As the CLAS Dean’s graduate fellow at UCHI, I was working on my dissertation, which then became my first book, Freedom to Care: Liberalism, Dependency Care, and Culture (Routledge, 2020). The book was the subject of an author-meets-critics session at the 2020 Central APA, a journal symposium in the Critical Review for International Social and Political Philosophy, and several lectures at academic conferences as well as bookstores, including the internationally renowned series Live from Prairie Lights. What I developed during my fellowship year was really one of the cornerstones of the book’s argument. I established that care has to be included as one of the circumstances of justice, working within a framework of liberal political theory. I showed that care has the same or greater value than the other things that are included as circumstances of justice—protection from attack, income and wealth—thereby demonstrating that care is one of these foundational needs. In doing so, I united the existing care ethical literature, which asserts the value of care, with the literature in liberalism that establishes the idea of distributive justice as a system of fair cooperation for everyone.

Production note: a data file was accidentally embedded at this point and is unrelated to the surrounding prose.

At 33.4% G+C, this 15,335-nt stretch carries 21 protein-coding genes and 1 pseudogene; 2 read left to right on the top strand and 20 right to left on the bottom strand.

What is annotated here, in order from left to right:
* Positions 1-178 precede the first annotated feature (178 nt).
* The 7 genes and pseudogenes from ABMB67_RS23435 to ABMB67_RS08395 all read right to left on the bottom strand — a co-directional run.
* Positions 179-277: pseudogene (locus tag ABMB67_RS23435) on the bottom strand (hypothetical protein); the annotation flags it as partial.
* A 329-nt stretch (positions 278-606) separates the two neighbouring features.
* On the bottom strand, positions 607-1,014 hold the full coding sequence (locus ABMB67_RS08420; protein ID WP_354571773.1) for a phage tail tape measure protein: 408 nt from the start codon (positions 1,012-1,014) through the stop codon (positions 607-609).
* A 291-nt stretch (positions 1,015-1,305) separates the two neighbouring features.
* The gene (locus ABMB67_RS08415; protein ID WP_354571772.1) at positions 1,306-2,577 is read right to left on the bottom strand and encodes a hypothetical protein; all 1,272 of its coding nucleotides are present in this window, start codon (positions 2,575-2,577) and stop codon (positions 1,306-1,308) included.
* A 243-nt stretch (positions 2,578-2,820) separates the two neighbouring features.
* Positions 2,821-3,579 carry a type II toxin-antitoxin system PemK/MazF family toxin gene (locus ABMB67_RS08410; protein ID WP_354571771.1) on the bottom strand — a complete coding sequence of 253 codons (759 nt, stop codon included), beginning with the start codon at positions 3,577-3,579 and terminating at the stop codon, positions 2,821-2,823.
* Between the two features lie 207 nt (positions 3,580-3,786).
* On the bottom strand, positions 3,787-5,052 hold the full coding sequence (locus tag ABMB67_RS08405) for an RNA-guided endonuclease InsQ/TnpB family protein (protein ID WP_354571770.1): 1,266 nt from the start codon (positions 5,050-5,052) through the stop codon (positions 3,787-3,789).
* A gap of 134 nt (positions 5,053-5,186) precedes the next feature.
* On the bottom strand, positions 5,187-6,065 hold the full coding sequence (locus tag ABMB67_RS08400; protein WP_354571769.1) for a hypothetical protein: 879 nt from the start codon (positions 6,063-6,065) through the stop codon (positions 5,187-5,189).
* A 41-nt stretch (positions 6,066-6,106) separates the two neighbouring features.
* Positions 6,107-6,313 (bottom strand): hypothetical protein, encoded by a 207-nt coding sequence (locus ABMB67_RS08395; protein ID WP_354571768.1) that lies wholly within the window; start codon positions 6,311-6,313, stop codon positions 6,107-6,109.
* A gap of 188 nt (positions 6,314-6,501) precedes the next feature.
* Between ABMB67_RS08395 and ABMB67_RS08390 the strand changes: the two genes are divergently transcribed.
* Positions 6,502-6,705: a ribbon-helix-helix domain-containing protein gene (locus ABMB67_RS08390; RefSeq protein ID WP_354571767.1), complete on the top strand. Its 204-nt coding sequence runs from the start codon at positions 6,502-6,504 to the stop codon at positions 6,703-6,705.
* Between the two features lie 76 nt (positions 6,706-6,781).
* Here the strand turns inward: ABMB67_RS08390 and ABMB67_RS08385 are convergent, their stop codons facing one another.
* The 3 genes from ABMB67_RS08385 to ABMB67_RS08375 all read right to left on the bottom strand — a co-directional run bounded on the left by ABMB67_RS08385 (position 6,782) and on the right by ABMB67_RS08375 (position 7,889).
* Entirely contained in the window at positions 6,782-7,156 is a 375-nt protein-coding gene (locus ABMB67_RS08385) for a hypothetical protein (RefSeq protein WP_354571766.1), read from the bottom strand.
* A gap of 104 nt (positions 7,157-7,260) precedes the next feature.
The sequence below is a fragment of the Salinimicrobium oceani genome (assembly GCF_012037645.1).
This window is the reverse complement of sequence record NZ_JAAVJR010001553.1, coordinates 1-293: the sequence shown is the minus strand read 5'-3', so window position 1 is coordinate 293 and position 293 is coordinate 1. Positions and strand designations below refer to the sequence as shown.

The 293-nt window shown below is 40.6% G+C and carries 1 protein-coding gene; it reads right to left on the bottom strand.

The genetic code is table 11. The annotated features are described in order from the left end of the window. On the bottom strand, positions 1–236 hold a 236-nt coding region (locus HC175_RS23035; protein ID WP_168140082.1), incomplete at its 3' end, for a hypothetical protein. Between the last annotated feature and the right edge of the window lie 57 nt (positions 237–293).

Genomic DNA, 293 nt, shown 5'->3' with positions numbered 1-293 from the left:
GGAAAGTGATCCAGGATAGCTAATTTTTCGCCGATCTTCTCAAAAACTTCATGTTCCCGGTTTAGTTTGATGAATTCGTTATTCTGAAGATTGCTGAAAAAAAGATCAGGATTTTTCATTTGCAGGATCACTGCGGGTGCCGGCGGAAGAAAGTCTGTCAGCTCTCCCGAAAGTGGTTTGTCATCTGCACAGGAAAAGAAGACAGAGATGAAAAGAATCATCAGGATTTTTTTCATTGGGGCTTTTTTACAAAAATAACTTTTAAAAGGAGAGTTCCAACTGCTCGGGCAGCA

This cornerstone later became an article that was published in the Journal of Philosophical Research, with a response by Jan Narveson, a well-known libertarian, and with my response to him. It was that variety of interlocutor I had in mind when I developed that argument—someone who doesn’t necessarily believe that care should be included in our accounts of what is most fundamental to society in our accounts of justice—the person who thinks that maybe care is a private concern, or that it’s properly the domain of women, or that it just occurs naturally—I was arguing against them.

I continued to develop this project, and to write the book as an assistant professor. The result, my monograph, Freedom to Care, sets forth a new form of liberalism that is an anti-oppression liberalism that incorporates care as well as the facts of group-based oppression into the justificatory structure of liberalism. This form of justification acknowledges that what theorists know is going to be informed by what real people in the world assert as valuable. But, when we’re trying to decide on the parameters for a fair system of social practices, we cannot solely rely on what people assert in our actual conversations. We also need to engage in the kind of abstract theoretical exercise that is the philosopher’s expertise, which creates the possibility of a “metalucidity” (that is Jose Medina’s term to characterize the ability to understand the norms that structure the world around us) about how our assumptions are informed by existing inequalities. To get distance from those existing inequalities, I use a version of John Rawls’ idea of the original position as a modeling device.